Brick-and-mortar department stores could quickly become a remnant of yesterday's shopping pleasures. Recently I noticed a young guy was checking some pairs of shoes in a local store. As he found his favorites, he took a picture of them with his smartphone, did a little more typing – and left with a pleased smile on his face. This young man probably belonged to the emerging group of "connected customers" who use their mobile devices to make personal shopping decisions. However retailers could actually benefit from this change in shopping behavior: If they leverage the full commercial potential of the mobile shopping channel, they can increase customer loyalty, gain unprecedented insights into their customers' preferences and exploit untapped cross- and up-selling opportunities.
Just like for the communications industry, mobile devices have become a game changing force for retailing. A finding from the recent holiday shopping season indicates that this change is happening at breathtaking speed. Forrester analyst Sucharita Mulpuru noted that 16% of US consumers have been using their mobile devices for purchasing gifts. What's even more astonishing is that this figure has increased by 77% within just one year!
While the new way of buy anywhere get anywhere is quickly becoming a commodity from the perspective of the users, many companies have been struggling to integrate this new channel into their general customer experience management strategy. An interesting example is Amazon. However the US retailer has also provoked some criticism for turning customers into "undercover agents": Amazon's smartphone app offers a rebate if the user takes a look at a book, DVD or any other item in a local shop first and then buys the same item online at Amazon's web shop. And thus usually undercut prices in local stores. On this side of the Atlantic, companies usually decide to move forward with a less offensive mobile strategy. They offer apps that increase customer experience by making purchases on the move as convenient as possible. A fine example is the German sports' wear retailer Sportscheck offering a smartphone app which allows customers to search for items they have photographed with their mobile device. If there is an identical or similar item on stock, customers can purchase it with just a few finger tips. However this approach could prove to be more radical than Amazon's rebate, as Sportscheck is not only turning competitors' stores but even the sidewalk into their own shop window.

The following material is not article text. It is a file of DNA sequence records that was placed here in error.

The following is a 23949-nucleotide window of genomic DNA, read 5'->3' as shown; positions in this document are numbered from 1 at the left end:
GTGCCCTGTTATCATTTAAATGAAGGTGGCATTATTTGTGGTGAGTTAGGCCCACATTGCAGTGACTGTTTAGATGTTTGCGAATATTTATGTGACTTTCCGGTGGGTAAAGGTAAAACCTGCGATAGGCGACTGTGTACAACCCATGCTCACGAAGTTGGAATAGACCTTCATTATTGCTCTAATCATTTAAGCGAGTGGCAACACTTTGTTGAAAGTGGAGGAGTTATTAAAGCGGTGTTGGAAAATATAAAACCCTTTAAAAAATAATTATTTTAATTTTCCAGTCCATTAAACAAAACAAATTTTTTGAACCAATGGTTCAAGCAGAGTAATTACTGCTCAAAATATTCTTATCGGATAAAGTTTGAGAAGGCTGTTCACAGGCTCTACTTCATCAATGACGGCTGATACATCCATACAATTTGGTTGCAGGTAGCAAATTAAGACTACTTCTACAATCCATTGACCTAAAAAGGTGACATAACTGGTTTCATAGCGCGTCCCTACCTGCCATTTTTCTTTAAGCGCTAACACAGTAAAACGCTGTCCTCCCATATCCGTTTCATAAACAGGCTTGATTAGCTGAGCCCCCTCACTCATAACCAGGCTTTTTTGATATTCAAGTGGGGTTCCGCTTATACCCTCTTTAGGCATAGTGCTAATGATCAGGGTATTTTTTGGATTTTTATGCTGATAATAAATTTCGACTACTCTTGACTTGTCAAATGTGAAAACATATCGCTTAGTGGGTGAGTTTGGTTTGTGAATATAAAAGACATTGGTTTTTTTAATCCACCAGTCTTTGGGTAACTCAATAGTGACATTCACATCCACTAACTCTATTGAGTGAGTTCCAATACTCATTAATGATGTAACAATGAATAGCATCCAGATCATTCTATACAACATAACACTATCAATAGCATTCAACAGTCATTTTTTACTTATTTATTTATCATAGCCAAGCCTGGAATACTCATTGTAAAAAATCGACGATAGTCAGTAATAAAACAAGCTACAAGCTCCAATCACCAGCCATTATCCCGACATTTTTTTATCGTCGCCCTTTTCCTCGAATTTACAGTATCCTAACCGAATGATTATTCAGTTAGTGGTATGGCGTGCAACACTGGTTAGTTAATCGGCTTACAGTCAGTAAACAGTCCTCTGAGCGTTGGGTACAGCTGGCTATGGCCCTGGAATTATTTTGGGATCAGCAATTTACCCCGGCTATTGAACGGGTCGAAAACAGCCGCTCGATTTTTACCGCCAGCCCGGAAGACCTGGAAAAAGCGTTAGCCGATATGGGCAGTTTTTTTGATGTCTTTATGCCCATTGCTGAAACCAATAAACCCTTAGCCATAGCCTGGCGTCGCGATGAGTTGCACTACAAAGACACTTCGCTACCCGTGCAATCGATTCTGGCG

As convenient this app is for the customer, as valuable it is for the company itself. First of all, it facilitates impulsive buying. In addition, more potential can be successfully tapped if the data generated by the app users is analyzed. For example, retailers like Sportscheck can learn more about the preferences of their customers both on a global and personal level. Business opportunities are manifold: Retailers could add new items to their range of product if these are photographed by a previously defined number of customers. With this kind of "early warning system", companies could learn which items are becoming fashionable among their customers in real time. And if they combine these insights with traditional customer data within their corporate data warehouse, marketers could precisely define micro-segments of customers they want to address with dedicated campaigns. In the near future, retailers could even offer items that match the customer's latest purchase instead of just suggesting another item from the same line of product.